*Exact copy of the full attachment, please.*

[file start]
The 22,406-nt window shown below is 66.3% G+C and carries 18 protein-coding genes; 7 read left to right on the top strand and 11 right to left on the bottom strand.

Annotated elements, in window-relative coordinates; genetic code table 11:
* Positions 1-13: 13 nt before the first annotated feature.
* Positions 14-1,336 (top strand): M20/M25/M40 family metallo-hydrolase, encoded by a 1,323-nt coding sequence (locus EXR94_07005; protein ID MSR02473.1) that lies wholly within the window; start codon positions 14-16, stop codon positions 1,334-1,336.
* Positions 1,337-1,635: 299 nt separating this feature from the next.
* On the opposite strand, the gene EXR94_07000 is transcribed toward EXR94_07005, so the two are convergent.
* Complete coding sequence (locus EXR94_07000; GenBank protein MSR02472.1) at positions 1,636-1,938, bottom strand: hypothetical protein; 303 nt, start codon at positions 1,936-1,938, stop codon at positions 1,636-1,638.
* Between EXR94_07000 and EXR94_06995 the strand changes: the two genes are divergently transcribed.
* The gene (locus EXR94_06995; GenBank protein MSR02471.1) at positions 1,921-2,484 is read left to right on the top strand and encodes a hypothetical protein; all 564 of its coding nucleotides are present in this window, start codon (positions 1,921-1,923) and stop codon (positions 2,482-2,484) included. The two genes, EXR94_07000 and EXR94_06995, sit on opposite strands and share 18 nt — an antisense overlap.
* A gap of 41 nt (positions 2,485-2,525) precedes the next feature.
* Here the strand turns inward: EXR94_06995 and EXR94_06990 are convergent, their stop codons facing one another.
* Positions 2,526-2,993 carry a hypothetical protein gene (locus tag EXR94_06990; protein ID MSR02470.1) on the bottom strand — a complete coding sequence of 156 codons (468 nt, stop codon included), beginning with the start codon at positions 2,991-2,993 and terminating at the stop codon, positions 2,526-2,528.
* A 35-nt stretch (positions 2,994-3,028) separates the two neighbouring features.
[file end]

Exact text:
The 22,406-nt window shown below is 66.3% G+C and carries 18 protein-coding genes; 7 read left to right on the top strand and 11 right to left on the bottom strand.

Annotated elements, in window-relative coordinates; genetic code table 11:
* Positions 1-13: 13 nt before the first annotated feature.
* Positions 14-1,336 (top strand): M20/M25/M40 family metallo-hydrolase, encoded by a 1,323-nt coding sequence (locus EXR94_07005; protein ID MSR02473.1) that lies wholly within the window; start codon positions 14-16, stop codon positions 1,334-1,336.
* Positions 1,337-1,635: 299 nt separating this feature from the next.
* On the opposite strand, the gene EXR94_07000 is transcribed toward EXR94_07005, so the two are convergent.
* Complete coding sequence (locus EXR94_07000; GenBank protein MSR02472.1) at positions 1,636-1,938, bottom strand: hypothetical protein; 303 nt, start codon at positions 1,936-1,938, stop codon at positions 1,636-1,638.
* Between EXR94_07000 and EXR94_06995 the strand changes: the two genes are divergently transcribed.
* The gene (locus EXR94_06995; GenBank protein MSR02471.1) at positions 1,921-2,484 is read left to right on the top strand and encodes a hypothetical protein; all 564 of its coding nucleotides are present in this window, start codon (positions 1,921-1,923) and stop codon (positions 2,482-2,484) included. The two genes, EXR94_07000 and EXR94_06995, sit on opposite strands and share 18 nt — an antisense overlap.
* A gap of 41 nt (positions 2,485-2,525) precedes the next feature.
* Here the strand turns inward: EXR94_06995 and EXR94_06990 are convergent, their stop codons facing one another.
* Positions 2,526-2,993 carry a hypothetical protein gene (locus tag EXR94_06990; protein ID MSR02470.1) on the bottom strand — a complete coding sequence of 156 codons (468 nt, stop codon included), beginning with the start codon at positions 2,991-2,993 and terminating at the stop codon, positions 2,526-2,528.
* A 35-nt stretch (positions 2,994-3,028) separates the two neighbouring features.